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Christian perspectives of euthanasia Assignment

Euthanasia is the act of intentionally ending the life of a person suffering from an incurable illness/disease to prevent them from having to suffer. The word ‘intentionally’ is used here because if the action isn’t intended to kill the patient, but was intended for other purposes, it is not classed as euthanasia. For example, if a large dose of painkillers, such as morphine, is administered to ease the patient’s pain (but without the intention to kill them), but as a result the patient dies of an overdose, then this is not euthanasia. Therefore, this is legal and part of good medical practice. This is called the Doctrine of Double Effect.

Also, if a patient who has given a do not resuscitate (DNR) order, and they are not resuscitated following a cardiac arrest or a respiratory arrest, this in not euthanasia either. However, there is a possibility that this rule may be abused, as a doctor may write a DNR order in a patient’s file without their consent.

Euthanasia is also known as ‘mercy killing’, as it is merciful towards the dying person to allow them to die.

In the United Kingdom, all forms of euthanasia are illegal. However, in some countries and states, such as Belgium and The Netherlands, euthanasia is legal under certain circumstances.

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Euthanasia can be voluntary, non-voluntary or involuntary. Voluntary euthanasia is where the patient expresses that they wish to die, non-voluntary euthanasia is where the patient does not express that they wish to die, and involuntary euthanasia is where the patient expresses that they do not wish to die.

Voluntary euthanasia can only occur with the request of a patient of sound mind and who is able to make competent decisions, or a surrogate who is caring for them (for example a patient with motor neurone disease, who is unable to communicate by themselves because they may not be able to speak, may be able to express their wishes through a carer).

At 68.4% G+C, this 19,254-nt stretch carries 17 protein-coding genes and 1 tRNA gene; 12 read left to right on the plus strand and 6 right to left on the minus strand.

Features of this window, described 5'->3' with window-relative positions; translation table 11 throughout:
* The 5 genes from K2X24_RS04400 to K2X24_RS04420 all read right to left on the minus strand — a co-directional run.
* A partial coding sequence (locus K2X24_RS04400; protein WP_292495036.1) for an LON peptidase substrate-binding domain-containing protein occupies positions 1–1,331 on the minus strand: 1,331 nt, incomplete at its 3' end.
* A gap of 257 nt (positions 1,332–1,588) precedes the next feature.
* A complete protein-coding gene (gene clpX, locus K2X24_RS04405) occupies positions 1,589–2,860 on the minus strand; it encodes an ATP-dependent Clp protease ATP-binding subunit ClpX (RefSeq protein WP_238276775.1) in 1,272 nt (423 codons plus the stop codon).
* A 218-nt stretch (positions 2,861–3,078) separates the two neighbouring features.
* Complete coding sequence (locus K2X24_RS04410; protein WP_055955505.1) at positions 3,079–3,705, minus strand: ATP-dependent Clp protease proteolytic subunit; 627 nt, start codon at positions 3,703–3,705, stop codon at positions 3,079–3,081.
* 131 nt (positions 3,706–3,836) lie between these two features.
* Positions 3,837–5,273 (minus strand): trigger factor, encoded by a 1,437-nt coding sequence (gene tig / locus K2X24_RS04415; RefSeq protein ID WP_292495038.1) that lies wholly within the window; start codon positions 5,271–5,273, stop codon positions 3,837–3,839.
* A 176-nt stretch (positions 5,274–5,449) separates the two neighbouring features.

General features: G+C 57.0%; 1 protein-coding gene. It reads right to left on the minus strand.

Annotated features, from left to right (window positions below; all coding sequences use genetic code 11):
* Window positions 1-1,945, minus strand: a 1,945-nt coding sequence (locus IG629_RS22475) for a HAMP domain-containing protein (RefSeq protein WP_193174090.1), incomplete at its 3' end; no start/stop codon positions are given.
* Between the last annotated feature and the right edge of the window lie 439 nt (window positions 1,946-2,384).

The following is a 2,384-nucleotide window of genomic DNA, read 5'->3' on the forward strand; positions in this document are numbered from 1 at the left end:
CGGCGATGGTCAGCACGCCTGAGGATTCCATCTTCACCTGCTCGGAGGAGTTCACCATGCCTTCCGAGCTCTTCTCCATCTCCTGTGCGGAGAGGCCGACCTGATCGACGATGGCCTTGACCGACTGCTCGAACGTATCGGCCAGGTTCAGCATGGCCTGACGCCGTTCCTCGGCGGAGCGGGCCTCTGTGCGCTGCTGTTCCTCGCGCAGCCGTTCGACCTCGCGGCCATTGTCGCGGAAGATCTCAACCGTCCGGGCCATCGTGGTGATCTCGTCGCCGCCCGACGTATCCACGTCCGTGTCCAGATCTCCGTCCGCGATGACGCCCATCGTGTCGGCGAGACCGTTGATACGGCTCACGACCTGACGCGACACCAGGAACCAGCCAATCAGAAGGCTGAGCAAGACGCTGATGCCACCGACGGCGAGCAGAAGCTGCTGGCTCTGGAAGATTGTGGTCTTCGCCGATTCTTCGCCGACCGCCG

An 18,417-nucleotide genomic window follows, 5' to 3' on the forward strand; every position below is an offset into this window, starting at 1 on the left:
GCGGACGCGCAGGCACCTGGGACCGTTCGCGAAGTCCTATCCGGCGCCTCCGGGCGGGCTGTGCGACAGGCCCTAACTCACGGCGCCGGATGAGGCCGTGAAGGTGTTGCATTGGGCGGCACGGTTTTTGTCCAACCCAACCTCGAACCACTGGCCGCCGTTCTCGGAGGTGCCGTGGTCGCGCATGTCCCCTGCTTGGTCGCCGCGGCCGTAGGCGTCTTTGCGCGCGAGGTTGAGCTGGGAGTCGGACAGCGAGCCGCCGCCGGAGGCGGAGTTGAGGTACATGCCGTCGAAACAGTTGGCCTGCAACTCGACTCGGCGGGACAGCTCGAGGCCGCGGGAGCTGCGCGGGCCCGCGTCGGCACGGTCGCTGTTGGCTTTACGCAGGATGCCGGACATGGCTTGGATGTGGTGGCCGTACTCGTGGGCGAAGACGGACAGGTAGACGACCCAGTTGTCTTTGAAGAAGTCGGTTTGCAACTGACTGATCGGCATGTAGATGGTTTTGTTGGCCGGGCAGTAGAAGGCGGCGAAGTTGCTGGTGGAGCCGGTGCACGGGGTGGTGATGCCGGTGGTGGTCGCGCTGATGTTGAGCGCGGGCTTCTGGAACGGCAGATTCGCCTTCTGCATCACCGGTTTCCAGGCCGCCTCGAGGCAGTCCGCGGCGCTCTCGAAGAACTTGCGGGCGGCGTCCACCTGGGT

Examples of non-voluntary euthanasia include when the patient is not told that they are going to be killed, or if a patient is unable to make decisions/is unconscious.

Involuntary euthanasia is uncommon because it is usually seen as murder. An example of involuntary euthanasia is where the patient (who is able to make rational decisions) is told that they are to be euthanized, the patient disagrees, but is killed regardless.

Also, there are two types of euthanasia. Firstly, there is active euthanasia. This is where action is taken to end the patient’s life, such as administration of lethal drugs, or removal of a life support machine.

Secondly, there is passive euthanasia. This is where action isn’t taken to save somebody’s life, such as not putting someone on a life support machine in the first place, or not giving them life-saving treatment.

As you would expect, euthanasia is a topic that has raised much debate amongst people with different ethical or religious beliefs.

A Case Study of Euthanasia

The Tony Bland Case:

Tony Bland was a Liverpool supporter, who was involved in the Hillsborough disaster, in which 96 people died. In the disaster, many supporters were crushed. Tony was one of the people who got caught up in the crush, but he survived. However, he suffered very serious injuries. Part of his brain was starved of oxygen and as a result, he went into a persistent vegetative state. This means that he had extremely little or no chance of recovering. His body was being kept alive artificially, and his brain was dead.

Under the law at the time, if the doctor had have removed Tony’s life support, he would have been charged with murder. Therefore, the Airedale NHS Trust applied to the court for permission to remove the machines keeping Tony alive. Although many people objected to it, on the grounds that there was a small chance that Tony would make a partial recovery, a ruling was made that the doctors could remove Tony’s feeding tube.

He died 11 days after the tube was removed, 4 years after entering his PVS.

This was an example of non-voluntary euthanasia, as Tony did not give permission to be killed (although he couldn’t, as he was unconscious). It was active euthanasia, as an action was taken to end his life, in this case removing his life support.

What Christian teachings might be used in a discussion about euthanasia?